Autodesk missed second quarter sales expectations by a wide margin and the company said it would restructure and lock down expenses as it tried to position its business better for cloud computing.
The design and engineering software maker reported second quarter earnings of 28 cents a share on revenue of $569 million, up 4 percent from a year ago. Non-GAAP earnings were 48 cents a share. Wall Street was expecting second quarter earnings of 49 cents a share on revenue of $593 million.
That sales miss translated into Autodesk shares plunging 21 percent in afterhours trading.
In addition, the third quarter outlook wasn't good either. Autodesk projected non-GAAP third quarter earnings of 40 cents a share to 45 cents a share on revenue of $550 million to $570 million.
Wall Street was expecting third quarter earnings of 50 cents a share on revenue of $601 million.
Autodesk CEO Carl Bass said the company was hit with "our own execution challenges, combined with an uneven global economy." The company has reorganized to focus more on cloud computing, but that move apparently hurt sales.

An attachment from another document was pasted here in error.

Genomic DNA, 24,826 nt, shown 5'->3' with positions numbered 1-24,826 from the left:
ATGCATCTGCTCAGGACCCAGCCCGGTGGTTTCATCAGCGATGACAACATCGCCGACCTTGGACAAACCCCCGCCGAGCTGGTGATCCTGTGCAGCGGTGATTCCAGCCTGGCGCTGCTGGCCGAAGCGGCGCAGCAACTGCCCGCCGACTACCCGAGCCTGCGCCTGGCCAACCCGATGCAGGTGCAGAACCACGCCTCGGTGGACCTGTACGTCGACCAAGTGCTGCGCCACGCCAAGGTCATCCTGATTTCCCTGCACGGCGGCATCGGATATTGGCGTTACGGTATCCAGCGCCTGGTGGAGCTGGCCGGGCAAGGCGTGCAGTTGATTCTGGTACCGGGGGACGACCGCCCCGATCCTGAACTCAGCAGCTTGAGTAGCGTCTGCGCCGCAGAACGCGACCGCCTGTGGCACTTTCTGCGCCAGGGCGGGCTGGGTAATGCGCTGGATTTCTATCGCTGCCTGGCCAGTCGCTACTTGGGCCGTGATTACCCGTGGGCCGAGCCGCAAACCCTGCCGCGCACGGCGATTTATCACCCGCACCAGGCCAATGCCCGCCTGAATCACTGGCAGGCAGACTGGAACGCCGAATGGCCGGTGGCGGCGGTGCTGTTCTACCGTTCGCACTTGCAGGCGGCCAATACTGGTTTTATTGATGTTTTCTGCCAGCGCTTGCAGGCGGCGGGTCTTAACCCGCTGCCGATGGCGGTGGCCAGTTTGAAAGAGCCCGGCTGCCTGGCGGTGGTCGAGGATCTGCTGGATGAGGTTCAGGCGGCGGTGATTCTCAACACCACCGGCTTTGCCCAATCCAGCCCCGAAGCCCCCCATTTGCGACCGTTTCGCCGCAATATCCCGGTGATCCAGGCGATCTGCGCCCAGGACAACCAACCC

What's next? Autodesk, best known for its AutoCAD software, said it will:
- Cut jobs, but spend on cloud computing and mobility products.
- Consolidate leased facilities.
- Cut back on non-sales travel expenses and the number of contractors.
This restructuring is squarely focused on our continued transformation and shift to more cloud and mobile computing. This action allows us to continue to invest in recruiting and hiring people who can bring Autodesk the skills and experience that are critical for achieving our mid and long-term goals. As part of the ongoing platform shift, it's clear to us that design and engineering software will move to cloud and mobile platforms. Cloud and mobile has been a major investment area for Autodesk over the past couple of years and this restructuring will accelerate our progress as we intend to further invest in employees with expertise and skill sets essential to this transition.
Update: Autodesk took issue with the cloud struggles headline. A spokesman said:
The headline suggested we are struggling with the cloud. Not true. Our execution issues in the second quarter were related to a re-org that we did earlier in the year. The re-org involved us moving to an industry-focused sales organization. It slowed us down. With many employees taking on new roles, new customers, new managers, and teams, the amount and level of change has been significant. These changes were absolutely necessary and the right thing to do but in the short-term it has resulted in slow decision making and confusion affecting our sales and marketing activities.
We are just taking our initial steps towards the cloud. Our hope is that our the restructuring announced today will accelerate that.